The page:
Yesterday, Steve Saideman posted about the bits of academic jargon he hates most. The post proved to be pretty popular. My guess is that with term papers pending, advice about what terms are best avoided was pretty welcome. Therefore, in the spirit of holiday giving, here is a similar list provided by Prof David Carment:
- Tipping point
- The perfect storm
- Going forward
- All things considered
- The great equalizer
- Organic beer
- Organic anything
- Shock and awe
- Chocolate is the new sex
- 70’s are the new 50s
- Commit sociology
- Throw under the bus
- Twitterati (or should that be twitteratzi?)
Being very new to teaching as a (lowly and beggarly) PhD Candidate/Contract Instructor, I have yet to develop the bitter resentment towards certain words that come with experience and tenure. Instead, what gets my goat is when academic jargon, in general, is used in an essay as salt would be on bland food since sprinkling it about in excessive amounts does more to confuse than illuminate.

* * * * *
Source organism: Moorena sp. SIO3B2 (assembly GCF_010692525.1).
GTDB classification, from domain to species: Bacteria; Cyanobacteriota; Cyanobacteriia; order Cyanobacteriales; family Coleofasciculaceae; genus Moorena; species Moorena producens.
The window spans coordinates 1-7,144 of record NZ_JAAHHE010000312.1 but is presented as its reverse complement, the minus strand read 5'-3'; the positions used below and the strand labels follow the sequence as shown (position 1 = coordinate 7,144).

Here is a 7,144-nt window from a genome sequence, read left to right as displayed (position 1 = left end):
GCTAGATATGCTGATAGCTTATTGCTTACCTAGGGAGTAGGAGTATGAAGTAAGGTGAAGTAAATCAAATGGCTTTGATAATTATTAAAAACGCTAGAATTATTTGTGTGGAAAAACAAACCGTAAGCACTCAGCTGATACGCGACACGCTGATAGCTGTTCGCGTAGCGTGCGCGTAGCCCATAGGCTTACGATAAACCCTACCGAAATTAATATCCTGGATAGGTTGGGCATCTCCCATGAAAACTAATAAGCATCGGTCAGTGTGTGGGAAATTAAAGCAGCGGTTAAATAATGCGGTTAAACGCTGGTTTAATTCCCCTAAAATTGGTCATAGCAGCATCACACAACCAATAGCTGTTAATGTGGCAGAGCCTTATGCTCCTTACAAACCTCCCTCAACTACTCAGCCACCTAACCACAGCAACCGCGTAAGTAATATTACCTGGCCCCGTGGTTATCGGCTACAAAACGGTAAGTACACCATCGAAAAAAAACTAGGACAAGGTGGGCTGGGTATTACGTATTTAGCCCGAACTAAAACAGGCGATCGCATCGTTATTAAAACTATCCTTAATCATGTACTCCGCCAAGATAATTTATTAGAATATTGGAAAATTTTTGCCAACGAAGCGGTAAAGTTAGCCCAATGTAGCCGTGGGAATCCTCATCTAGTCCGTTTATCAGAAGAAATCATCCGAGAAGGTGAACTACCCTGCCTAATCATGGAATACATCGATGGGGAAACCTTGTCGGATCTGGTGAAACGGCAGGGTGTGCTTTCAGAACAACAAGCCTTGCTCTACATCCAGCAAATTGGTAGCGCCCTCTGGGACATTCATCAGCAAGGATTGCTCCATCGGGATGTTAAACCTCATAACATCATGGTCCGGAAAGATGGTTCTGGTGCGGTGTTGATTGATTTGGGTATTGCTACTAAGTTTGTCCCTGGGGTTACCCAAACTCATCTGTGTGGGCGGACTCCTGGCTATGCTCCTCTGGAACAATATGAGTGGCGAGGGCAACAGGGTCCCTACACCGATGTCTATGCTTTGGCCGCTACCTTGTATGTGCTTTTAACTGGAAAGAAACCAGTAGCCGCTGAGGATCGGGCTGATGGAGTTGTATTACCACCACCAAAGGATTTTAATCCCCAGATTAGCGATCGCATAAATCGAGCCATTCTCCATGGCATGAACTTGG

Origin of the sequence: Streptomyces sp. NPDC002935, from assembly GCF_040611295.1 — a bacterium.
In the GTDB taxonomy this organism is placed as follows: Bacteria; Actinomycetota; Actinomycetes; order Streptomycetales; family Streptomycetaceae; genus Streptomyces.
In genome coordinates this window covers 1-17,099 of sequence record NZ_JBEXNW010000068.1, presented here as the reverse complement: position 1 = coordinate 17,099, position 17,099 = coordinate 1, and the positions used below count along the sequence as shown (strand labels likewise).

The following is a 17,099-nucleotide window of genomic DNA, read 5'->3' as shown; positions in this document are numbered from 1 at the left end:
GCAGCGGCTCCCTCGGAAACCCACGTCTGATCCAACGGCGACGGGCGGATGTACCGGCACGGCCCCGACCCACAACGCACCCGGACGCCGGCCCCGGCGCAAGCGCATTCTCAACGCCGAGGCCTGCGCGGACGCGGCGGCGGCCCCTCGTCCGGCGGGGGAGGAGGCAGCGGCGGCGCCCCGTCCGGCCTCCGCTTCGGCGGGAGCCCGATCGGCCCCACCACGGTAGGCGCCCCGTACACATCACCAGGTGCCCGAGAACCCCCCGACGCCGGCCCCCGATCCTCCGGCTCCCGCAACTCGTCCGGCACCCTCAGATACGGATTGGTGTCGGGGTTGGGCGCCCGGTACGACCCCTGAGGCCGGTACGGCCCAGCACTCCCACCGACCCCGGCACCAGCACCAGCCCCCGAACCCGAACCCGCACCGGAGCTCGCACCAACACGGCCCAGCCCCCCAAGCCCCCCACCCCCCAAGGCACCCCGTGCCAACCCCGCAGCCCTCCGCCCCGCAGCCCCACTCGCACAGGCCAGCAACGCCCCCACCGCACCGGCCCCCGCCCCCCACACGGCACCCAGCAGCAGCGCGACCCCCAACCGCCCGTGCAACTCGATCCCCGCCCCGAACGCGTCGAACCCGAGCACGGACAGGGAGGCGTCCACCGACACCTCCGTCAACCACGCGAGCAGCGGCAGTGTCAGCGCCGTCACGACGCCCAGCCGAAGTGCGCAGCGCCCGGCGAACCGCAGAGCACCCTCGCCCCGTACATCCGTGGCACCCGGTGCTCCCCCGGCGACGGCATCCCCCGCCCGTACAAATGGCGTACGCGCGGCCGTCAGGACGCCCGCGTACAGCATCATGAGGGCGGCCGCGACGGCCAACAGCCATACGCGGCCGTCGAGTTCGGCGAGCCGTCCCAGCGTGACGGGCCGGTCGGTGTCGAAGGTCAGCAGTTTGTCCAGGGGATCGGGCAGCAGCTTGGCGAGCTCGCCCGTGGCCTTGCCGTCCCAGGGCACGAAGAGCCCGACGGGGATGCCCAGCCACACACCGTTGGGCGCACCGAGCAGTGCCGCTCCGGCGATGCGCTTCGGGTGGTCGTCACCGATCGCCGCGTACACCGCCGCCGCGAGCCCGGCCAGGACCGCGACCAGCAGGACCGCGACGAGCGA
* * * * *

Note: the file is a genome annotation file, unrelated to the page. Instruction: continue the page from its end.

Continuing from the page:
For example, I recently read an op-ed that, if I had to guess what it was about, I’d say it was on human security. The problem being that that a reader should never have to guess what an article is about, particularly when it’s posted on a reputable news site and written by a professor who is a big name in the field of security, human and otherwise (notice the lack of a hyperlink to the article because I’m too cowardly to pick a cyber-fight with Prof. BigName).
Jargon was the source of my confusion. In one short article, the author used the terms “human security,” “human rights,” “Responsibility to Protect,” and “human development.” While all of these terms are in some way related to one another, they seemed, at times, to be used as synonyms. They are not synonyms!!
The inappropriate use of these terms pushed me into a good and proper nerd rage. I googled the author, who I was convinced was a know-nothing, only to find out that he/she is a knows-everything. This led me to conclude that the fastest way to tank a good argument is an over-reliance on jargon. In hindsight, based on reputation, there is no reason for me to believe that the author confused one term for another. The unfortunate truth, however, is that is how his/her argument came across, all due to shoving multiple, weighty terms into a ~750 word piece.
In sum, an over-reliance on jargon leads to confusion and nerd rage on the part of the reader. This is particularly problematic when said reader is assigning your grades.
By David Carment and Stephanie Soiffer